Thursday, 11 January 2018 17:15

Fishermen react to proposed lobster regulation changes Featured

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STATEWIDE - Fishermen have a chance to share their thoughts about proposed changes to lobster reporting rules Thursday night in Ellsworth.

Some concerned lobstermen say the changes are an "unnecessary" form of government regulation.

"It's one of those things that's gonna have 100% of fishermen against it," said Billy Bob Faulkingham, a lobsterman in Winter Harbor.

Up and down the east coast, fishing regulators are hoping to gain reaction from lobstermen about proposed changes to fishing rules.

"Probably if they're coming to us for a meeting, they've already made their minds up on it," Faulkingham said.

The Atlantic States Marine Fisheries Commission proposes changes to the reporting requirements for lobster and crab.

Regulators want to know more details about where lobstermen are fishing and the type of gear they're using, among other things.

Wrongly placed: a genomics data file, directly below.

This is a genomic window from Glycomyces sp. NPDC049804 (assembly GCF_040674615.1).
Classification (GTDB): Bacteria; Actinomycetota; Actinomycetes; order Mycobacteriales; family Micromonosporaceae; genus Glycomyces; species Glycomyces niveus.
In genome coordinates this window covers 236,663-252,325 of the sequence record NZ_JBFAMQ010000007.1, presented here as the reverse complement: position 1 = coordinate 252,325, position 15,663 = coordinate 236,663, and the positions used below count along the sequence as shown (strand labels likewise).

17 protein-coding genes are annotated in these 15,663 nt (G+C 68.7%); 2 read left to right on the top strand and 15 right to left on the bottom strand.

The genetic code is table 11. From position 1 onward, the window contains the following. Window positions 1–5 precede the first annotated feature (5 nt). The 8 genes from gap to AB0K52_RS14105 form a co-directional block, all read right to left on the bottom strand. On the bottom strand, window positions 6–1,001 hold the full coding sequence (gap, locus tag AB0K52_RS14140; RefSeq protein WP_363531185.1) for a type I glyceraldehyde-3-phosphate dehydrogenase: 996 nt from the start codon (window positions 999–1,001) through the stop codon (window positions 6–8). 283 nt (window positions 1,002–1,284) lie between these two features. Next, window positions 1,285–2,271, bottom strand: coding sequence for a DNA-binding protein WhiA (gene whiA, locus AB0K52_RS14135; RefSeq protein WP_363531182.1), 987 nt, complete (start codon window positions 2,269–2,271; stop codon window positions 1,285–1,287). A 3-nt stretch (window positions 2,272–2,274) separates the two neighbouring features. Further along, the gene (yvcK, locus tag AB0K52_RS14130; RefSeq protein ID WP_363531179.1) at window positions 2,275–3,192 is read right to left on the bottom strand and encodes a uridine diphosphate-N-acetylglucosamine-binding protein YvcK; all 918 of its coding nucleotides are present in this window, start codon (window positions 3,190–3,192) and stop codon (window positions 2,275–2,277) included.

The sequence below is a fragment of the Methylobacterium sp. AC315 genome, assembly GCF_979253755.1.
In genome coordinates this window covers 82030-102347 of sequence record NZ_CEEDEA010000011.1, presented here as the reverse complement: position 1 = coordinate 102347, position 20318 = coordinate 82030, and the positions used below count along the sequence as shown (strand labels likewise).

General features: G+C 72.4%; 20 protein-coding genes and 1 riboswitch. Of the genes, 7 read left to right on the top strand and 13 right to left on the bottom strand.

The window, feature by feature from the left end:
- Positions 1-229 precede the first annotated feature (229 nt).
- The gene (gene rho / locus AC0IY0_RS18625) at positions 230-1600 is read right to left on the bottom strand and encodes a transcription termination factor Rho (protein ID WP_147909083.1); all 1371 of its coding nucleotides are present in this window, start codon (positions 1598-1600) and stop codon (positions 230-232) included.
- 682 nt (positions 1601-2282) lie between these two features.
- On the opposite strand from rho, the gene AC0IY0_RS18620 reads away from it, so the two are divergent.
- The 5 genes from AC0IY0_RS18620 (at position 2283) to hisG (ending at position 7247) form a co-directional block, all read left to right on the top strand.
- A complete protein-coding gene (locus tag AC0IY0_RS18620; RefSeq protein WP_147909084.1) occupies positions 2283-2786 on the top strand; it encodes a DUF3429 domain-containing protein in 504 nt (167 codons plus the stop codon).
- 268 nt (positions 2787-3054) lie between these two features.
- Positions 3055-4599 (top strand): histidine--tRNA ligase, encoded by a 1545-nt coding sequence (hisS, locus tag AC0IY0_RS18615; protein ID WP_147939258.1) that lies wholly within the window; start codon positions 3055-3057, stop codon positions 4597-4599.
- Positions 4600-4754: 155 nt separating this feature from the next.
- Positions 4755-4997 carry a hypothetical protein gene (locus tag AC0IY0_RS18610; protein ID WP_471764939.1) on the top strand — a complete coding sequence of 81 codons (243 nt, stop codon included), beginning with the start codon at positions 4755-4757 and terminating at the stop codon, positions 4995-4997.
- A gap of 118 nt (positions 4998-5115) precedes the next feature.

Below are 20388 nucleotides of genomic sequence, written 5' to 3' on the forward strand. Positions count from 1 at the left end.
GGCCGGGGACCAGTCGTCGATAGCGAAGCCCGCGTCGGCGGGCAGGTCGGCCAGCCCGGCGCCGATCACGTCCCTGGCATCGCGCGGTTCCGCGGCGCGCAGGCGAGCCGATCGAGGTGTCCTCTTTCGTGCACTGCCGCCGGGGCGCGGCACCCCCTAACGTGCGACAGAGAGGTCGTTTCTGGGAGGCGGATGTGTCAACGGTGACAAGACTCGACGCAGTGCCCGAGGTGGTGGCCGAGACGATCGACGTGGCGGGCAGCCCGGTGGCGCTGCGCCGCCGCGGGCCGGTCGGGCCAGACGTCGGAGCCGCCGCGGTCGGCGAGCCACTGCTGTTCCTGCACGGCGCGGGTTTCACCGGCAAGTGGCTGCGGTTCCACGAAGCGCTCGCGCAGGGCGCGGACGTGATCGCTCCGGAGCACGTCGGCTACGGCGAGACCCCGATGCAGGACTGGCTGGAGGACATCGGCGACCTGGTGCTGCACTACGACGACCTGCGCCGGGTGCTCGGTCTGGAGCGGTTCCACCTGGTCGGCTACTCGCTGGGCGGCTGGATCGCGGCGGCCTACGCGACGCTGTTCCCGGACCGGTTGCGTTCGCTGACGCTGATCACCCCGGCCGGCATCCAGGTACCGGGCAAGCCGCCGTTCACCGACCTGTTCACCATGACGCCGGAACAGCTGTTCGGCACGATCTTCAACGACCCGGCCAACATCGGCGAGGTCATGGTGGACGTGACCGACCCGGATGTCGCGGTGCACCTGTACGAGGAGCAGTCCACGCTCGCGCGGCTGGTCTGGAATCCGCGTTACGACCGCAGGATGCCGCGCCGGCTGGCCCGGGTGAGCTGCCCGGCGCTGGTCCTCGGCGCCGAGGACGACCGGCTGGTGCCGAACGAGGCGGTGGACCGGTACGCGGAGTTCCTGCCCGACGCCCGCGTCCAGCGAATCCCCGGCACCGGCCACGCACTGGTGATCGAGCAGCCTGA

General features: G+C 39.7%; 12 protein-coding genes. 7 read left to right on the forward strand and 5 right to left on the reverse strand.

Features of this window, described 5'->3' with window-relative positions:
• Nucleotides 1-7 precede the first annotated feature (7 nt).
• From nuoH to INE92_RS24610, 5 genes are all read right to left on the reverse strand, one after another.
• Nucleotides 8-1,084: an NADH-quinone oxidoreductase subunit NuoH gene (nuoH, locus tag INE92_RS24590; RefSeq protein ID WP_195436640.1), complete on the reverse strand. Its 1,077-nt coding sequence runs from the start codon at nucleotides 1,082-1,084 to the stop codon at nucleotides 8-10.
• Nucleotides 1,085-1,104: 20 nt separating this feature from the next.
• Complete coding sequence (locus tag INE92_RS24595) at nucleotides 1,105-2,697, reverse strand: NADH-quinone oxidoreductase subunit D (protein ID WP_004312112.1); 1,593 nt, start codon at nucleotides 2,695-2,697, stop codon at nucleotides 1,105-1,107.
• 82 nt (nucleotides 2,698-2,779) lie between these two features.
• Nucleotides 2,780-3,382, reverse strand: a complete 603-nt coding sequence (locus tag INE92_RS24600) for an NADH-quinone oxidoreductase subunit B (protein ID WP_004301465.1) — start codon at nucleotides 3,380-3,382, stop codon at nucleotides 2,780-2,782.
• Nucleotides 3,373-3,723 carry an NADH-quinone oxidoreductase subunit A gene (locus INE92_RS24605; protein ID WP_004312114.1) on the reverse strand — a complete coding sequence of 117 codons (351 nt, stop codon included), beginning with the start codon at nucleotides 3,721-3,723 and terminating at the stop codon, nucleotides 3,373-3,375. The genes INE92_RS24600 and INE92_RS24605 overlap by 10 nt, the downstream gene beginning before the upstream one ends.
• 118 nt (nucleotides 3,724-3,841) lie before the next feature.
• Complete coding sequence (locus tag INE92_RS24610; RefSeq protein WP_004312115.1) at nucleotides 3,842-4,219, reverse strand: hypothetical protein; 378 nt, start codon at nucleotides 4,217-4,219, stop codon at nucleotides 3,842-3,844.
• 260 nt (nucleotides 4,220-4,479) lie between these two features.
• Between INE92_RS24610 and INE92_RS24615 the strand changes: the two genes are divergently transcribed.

Fisheries' managers say it will help address the health of the Gulf of Maine, but lobstermen are leery about giving up their best kept secrets.

"Anybody who knows any fishermen knows they don't want to tell where they're fishing, where they're catching. That's a huge part of what we do," said Phillip Torrey, a lobsterman in Winter Harbor.

As of right now, 10% of lobstermen are randomly selected to report specific details of their fishing. These guys say even with current rules, that information isn't always accurate.

"It's not like you're hauling a string or trawl and then you're turning around, stepping into the wheel house and writing down that exact information and then going to the next one," said Torrey. " You're doing your work for the day, you're busy."

To them, this is unnecessary government regulation of information fisheries already have.

"That's more than enough to draw conclusions from, with the dealers reporting 100%," said Faulkingham. "So it's just something to give fishermen more of a headache."

"Most guys are willing to do whatever to help, and we all know the issues at hand, it's just finding that happy medium," Torrey said.  "Where we are trying to do what you want us to, but we don't want to go too far with it."

Similar hearings will be held in other New England states along with New York and New Jersey throughout the month.